November 25, 2008
Cold, clear winter nights are ideal for astrophotography, but in my experience it is by far the most difficult photographic pursuit. Even something as simple as shooting a lunar eclipse can be trying. Given that our universe is constantly on the move, exposure times are always a consideration. Ideally one would want to use the shortest exposure time necessary to capture a sharp image. That said, using too high an ISO can also degrade image quality. The upside is that at least a lunar eclipse gives one time to experiment with various settings. Usually, long exposure noise reduction is not an issue either because most exposures will be under the applicable threshold.
When your subject is really on the move, the whole process gets quite a bit more dicey. The four most popular moving objects to image are meteor showers, the Space Shuttle, the International Space Station (ISS) and Iridium flares. I've tried all four with mixed success.
The best meteor showers to view are the Perseids in August and the Leonids in November. There are many others at various times throughout the year. The most valuable resource that I have found is the meteor shower page on Astronomy For The People. They have loads of data and lots of tips. Be prepared to make lots of long exposures and be frustrated. As moving objects, meteors are totally unpredictable except for a very general instruction to look in a certain direction. After three years of trying, I have yet to capture a meteor.
Taken individually, the Space Shuttle and the ISS are not very brilliant objects. When docked, however, they make a much brighter target. Fortunately, the position of either at any given time is predictable. You can find out where they are by consulting the Heavens Above website. Heavens Above is an invaluable compendium of data about the whereabouts of objects in space, both natural and man-made, including the Shuttle and the ISS.
Iridium flares are caused by the Sun glinting off the Main Mission Antenna of a relatively small communications satellite. These reflections can be up to 30 times brighter than Venus so they are quite visible. That said, the flares only last from 5 to 20 seconds before the satellite becomes invisible to the naked eye. Iridium flares are predictable and can be quite spectacular. Consult Heavens Above to find out when one will occur.
Getting a good image of any of these fast moving objects can be very difficult. Use a tripod and full manual mode. To give yourself the best edge, mount a lens of 50 mm or less. I like 24mm myself. Shoot in raw, use the highest ISO setting you feel comfortable with, and plan on making a manual exposure using a remote. Try to keep your exposure under 30 seconds for the Shuttle/ISS and Iridium flares to avoid "star trails," but don't worry if your shot looks over-exposed; exposing to the right means that you will have that much more data to work with. For meteor showers you may just have to live with motion distortion to get a good exposure as you will never know when one will show and you will have to use long exposures. Be aware that using long exposure noise reduction will double the time of your exposure.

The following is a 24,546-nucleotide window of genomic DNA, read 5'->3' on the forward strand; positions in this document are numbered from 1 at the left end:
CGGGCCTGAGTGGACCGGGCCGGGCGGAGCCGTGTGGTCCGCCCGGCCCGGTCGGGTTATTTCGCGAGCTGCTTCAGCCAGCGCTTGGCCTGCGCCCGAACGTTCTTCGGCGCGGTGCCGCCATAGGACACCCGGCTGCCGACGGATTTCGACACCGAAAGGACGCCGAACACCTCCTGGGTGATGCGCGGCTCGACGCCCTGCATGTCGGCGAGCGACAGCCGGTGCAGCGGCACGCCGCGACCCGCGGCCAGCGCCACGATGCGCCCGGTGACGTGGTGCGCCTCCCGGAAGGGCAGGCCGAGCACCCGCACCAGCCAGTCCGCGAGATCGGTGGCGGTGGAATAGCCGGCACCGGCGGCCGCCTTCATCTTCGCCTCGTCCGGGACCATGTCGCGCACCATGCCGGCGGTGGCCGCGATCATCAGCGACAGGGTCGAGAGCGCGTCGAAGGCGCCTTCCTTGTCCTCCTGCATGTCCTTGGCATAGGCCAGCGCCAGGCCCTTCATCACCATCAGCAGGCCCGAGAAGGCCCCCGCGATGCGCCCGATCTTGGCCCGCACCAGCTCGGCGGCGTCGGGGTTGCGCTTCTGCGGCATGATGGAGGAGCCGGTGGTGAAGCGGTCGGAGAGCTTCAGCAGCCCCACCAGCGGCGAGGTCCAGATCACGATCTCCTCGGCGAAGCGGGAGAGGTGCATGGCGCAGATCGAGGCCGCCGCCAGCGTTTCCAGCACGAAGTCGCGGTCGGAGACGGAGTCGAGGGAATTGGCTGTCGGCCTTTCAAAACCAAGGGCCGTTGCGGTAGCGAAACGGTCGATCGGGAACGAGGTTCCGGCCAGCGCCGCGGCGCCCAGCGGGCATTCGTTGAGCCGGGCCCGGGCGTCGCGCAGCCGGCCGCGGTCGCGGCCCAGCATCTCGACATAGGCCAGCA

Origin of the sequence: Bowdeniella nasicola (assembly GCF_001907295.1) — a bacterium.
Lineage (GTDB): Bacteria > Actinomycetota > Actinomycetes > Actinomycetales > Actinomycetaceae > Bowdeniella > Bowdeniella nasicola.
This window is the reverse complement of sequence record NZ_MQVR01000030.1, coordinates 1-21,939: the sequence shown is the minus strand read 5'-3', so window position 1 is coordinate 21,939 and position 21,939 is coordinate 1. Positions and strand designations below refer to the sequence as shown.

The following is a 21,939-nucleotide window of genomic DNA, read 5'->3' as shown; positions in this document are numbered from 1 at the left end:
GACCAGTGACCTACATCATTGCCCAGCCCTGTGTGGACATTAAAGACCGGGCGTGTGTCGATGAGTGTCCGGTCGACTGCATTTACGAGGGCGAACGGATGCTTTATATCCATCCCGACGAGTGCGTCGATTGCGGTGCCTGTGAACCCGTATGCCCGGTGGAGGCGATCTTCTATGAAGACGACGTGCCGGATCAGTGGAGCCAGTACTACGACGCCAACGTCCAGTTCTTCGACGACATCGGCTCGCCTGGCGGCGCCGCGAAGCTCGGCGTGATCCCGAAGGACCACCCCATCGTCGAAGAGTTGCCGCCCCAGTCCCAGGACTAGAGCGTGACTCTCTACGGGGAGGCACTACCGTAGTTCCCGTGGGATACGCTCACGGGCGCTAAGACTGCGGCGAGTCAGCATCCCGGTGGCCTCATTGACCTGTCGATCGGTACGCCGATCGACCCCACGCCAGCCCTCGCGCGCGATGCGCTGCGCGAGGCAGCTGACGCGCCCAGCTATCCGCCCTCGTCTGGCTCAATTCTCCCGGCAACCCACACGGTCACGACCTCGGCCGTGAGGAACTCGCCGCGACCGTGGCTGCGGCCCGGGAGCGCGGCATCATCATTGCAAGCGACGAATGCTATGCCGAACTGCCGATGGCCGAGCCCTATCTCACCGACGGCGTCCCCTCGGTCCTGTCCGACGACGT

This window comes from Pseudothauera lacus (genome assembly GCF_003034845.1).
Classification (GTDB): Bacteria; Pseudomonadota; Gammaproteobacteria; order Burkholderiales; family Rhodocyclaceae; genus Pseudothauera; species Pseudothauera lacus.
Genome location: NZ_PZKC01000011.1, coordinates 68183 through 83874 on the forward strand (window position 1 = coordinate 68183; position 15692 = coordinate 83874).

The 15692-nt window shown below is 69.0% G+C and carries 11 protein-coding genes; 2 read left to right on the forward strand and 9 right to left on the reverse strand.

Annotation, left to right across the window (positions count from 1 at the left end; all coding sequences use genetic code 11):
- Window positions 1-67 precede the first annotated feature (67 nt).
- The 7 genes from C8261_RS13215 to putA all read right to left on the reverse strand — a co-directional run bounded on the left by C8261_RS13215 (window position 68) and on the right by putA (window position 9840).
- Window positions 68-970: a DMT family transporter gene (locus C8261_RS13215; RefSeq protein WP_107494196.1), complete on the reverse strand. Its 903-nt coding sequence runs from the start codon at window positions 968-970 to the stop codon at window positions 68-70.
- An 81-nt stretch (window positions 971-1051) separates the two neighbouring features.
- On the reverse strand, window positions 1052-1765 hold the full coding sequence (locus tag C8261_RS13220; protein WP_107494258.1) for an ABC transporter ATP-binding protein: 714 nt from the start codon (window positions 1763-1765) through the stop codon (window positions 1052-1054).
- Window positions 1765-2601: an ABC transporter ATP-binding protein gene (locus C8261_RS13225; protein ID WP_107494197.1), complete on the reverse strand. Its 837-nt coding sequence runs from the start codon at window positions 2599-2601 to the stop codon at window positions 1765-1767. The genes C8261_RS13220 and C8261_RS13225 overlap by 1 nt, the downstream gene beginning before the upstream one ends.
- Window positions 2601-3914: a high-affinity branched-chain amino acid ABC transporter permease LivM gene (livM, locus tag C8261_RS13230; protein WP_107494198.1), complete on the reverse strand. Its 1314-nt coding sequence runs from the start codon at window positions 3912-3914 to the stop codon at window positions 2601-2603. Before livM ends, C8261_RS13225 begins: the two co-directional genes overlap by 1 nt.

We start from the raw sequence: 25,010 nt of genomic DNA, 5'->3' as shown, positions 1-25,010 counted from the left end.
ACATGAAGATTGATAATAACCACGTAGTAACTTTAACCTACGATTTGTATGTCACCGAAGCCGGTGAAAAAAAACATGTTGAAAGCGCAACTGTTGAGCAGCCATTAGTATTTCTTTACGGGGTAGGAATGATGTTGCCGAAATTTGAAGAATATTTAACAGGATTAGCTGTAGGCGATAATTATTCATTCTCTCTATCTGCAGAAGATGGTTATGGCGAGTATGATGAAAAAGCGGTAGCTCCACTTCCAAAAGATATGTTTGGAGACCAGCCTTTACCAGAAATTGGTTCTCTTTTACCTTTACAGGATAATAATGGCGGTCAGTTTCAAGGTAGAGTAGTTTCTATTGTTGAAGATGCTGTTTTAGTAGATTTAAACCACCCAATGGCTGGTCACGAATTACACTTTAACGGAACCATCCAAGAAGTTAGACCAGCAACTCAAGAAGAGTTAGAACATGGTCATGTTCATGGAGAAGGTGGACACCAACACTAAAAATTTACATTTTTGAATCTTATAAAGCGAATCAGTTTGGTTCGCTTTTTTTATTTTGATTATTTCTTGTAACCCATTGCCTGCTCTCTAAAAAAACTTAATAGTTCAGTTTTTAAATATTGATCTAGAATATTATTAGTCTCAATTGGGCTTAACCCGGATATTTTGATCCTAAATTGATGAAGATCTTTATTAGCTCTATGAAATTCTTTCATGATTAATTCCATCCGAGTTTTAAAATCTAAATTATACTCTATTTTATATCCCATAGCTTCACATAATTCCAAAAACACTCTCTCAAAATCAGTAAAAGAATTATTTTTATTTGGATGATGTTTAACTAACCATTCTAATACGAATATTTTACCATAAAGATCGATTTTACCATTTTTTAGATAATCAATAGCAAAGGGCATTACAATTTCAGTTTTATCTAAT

Your sighting will happen very fast and you will have only one chance so you need to be absolutely sure where the object will be in the sky. I missed a rare double Iridium flare last winter because my camera was aimed too low on the horizon. Be sure you know exactly how many degrees above the horizon line you need to look and in what direction the object will be coming from. This is easier said than done, so do your research on Heavens Above or elsewhere on the Internet. Out in the field you may want to consider using some sort of aiming device like a Altazimuth or Equatorial telescope mount. Prices on these vary widely and the investment may not be worth it if you are a casual shooter.
A final caveat: If you will be disappointed that all your planning and hard work will only yield an image of a streak of light across the sky, try another pursuit. For many of us though, that streak of light represents something much larger and very satisfying.
Chris Lane is a lawyer and photographer who writes a photo-blog entitled Written By The Light.
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